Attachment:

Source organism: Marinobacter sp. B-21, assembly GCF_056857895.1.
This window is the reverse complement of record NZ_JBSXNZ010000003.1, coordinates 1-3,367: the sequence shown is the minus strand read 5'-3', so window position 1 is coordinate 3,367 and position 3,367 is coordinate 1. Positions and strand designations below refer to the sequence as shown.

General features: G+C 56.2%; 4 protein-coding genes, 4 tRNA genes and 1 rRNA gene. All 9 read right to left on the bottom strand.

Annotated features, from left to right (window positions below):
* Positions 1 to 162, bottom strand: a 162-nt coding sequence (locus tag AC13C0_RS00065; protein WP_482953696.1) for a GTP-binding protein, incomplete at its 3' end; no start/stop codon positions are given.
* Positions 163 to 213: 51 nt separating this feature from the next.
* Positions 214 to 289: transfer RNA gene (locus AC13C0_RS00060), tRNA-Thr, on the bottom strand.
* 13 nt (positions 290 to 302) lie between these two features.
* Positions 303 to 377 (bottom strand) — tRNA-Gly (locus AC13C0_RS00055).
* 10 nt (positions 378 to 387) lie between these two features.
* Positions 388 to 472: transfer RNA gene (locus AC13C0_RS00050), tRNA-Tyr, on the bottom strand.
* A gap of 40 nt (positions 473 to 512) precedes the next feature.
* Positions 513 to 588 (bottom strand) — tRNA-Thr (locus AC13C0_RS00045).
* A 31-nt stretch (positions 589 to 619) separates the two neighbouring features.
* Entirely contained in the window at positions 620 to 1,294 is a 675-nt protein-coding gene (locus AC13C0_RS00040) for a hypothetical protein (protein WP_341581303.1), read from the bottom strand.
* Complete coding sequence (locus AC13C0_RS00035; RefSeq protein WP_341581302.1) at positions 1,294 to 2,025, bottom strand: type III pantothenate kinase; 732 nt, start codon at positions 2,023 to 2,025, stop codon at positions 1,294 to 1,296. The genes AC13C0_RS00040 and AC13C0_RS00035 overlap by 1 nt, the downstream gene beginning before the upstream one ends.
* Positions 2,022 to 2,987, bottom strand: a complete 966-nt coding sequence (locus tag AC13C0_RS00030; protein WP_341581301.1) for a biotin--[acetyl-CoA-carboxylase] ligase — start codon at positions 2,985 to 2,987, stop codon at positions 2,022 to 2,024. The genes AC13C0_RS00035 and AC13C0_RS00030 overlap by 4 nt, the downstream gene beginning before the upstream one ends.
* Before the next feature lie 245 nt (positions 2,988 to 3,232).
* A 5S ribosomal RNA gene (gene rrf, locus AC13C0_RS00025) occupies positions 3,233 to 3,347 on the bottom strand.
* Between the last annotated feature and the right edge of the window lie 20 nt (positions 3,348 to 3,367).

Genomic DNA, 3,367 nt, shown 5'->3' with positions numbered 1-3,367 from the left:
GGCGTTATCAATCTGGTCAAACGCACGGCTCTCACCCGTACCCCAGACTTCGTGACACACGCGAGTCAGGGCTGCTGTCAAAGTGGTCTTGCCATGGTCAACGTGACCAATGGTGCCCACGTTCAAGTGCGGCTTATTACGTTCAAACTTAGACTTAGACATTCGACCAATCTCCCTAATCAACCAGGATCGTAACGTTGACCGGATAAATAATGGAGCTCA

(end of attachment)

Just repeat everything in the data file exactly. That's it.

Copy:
Source organism: Marinobacter sp. B-21, assembly GCF_056857895.1.
This window is the reverse complement of record NZ_JBSXNZ010000003.1, coordinates 1-3,367: the sequence shown is the minus strand read 5'-3', so window position 1 is coordinate 3,367 and position 3,367 is coordinate 1. Positions and strand designations below refer to the sequence as shown.

General features: G+C 56.2%; 4 protein-coding genes, 4 tRNA genes and 1 rRNA gene. All 9 read right to left on the bottom strand.

Annotated features, from left to right (window positions below):
* Positions 1 to 162, bottom strand: a 162-nt coding sequence (locus tag AC13C0_RS00065; protein WP_482953696.1) for a GTP-binding protein, incomplete at its 3' end; no start/stop codon positions are given.
* Positions 163 to 213: 51 nt separating this feature from the next.
* Positions 214 to 289: transfer RNA gene (locus AC13C0_RS00060), tRNA-Thr, on the bottom strand.
* 13 nt (positions 290 to 302) lie between these two features.
* Positions 303 to 377 (bottom strand) — tRNA-Gly (locus AC13C0_RS00055).
* 10 nt (positions 378 to 387) lie between these two features.
* Positions 388 to 472: transfer RNA gene (locus AC13C0_RS00050), tRNA-Tyr, on the bottom strand.
* A gap of 40 nt (positions 473 to 512) precedes the next feature.
* Positions 513 to 588 (bottom strand) — tRNA-Thr (locus AC13C0_RS00045).
* A 31-nt stretch (positions 589 to 619) separates the two neighbouring features.
* Entirely contained in the window at positions 620 to 1,294 is a 675-nt protein-coding gene (locus AC13C0_RS00040) for a hypothetical protein (protein WP_341581303.1), read from the bottom strand.
* Complete coding sequence (locus AC13C0_RS00035; RefSeq protein WP_341581302.1) at positions 1,294 to 2,025, bottom strand: type III pantothenate kinase; 732 nt, start codon at positions 2,023 to 2,025, stop codon at positions 1,294 to 1,296. The genes AC13C0_RS00040 and AC13C0_RS00035 overlap by 1 nt, the downstream gene beginning before the upstream one ends.
* Positions 2,022 to 2,987, bottom strand: a complete 966-nt coding sequence (locus tag AC13C0_RS00030; protein WP_341581301.1) for a biotin--[acetyl-CoA-carboxylase] ligase — start codon at positions 2,985 to 2,987, stop codon at positions 2,022 to 2,024. The genes AC13C0_RS00035 and AC13C0_RS00030 overlap by 4 nt, the downstream gene beginning before the upstream one ends.
* Before the next feature lie 245 nt (positions 2,988 to 3,232).
* A 5S ribosomal RNA gene (gene rrf, locus AC13C0_RS00025) occupies positions 3,233 to 3,347 on the bottom strand.
* Between the last annotated feature and the right edge of the window lie 20 nt (positions 3,348 to 3,367).

Genomic DNA, 3,367 nt, shown 5'->3' with positions numbered 1-3,367 from the left:
GGCGTTATCAATCTGGTCAAACGCACGGCTCTCACCCGTACCCCAGACTTCGTGACACACGCGAGTCAGGGCTGCTGTCAAAGTGGTCTTGCCATGGTCAACGTGACCAATGGTGCCCACGTTCAAGTGCGGCTTATTACGTTCAAACTTAGACTTAGACATTCGACCAATCTCCCTAATCAACCAGGATCGTAACGTTGACCGGATAAATAATGGAGCTCA